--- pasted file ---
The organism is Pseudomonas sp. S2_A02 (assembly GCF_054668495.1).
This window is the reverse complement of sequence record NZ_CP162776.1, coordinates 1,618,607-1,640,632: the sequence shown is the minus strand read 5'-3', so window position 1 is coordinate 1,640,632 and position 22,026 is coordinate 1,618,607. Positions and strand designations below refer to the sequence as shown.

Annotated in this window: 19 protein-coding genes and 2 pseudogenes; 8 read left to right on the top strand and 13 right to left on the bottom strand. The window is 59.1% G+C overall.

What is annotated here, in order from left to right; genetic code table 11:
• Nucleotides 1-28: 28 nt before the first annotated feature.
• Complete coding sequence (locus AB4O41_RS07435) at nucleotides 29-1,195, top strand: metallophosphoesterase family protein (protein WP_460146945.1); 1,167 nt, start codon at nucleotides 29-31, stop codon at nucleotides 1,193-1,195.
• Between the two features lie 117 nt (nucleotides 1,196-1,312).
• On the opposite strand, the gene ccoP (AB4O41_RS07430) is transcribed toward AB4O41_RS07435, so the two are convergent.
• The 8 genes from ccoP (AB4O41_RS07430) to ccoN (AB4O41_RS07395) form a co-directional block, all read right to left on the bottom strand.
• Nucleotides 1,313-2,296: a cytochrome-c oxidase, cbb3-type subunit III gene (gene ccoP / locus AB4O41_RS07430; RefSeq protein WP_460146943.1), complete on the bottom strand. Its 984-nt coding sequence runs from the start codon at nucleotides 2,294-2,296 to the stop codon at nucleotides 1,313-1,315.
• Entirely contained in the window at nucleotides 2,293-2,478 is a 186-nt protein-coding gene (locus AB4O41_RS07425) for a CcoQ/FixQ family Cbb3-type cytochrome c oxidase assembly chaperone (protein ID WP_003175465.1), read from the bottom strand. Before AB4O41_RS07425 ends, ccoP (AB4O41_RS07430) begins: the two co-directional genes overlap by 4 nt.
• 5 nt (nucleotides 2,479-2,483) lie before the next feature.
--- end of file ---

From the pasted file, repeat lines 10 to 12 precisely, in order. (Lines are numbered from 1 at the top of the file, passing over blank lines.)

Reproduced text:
• Nucleotides 1,313-2,296: a cytochrome-c oxidase, cbb3-type subunit III gene (gene ccoP / locus AB4O41_RS07430; RefSeq protein WP_460146943.1), complete on the bottom strand. Its 984-nt coding sequence runs from the start codon at nucleotides 2,294-2,296 to the stop codon at nucleotides 1,313-1,315.
• Entirely contained in the window at nucleotides 2,293-2,478 is a 186-nt protein-coding gene (locus AB4O41_RS07425) for a CcoQ/FixQ family Cbb3-type cytochrome c oxidase assembly chaperone (protein ID WP_003175465.1), read from the bottom strand. Before AB4O41_RS07425 ends, ccoP (AB4O41_RS07430) begins: the two co-directional genes overlap by 4 nt.
• 5 nt (nucleotides 2,479-2,483) lie before the next feature.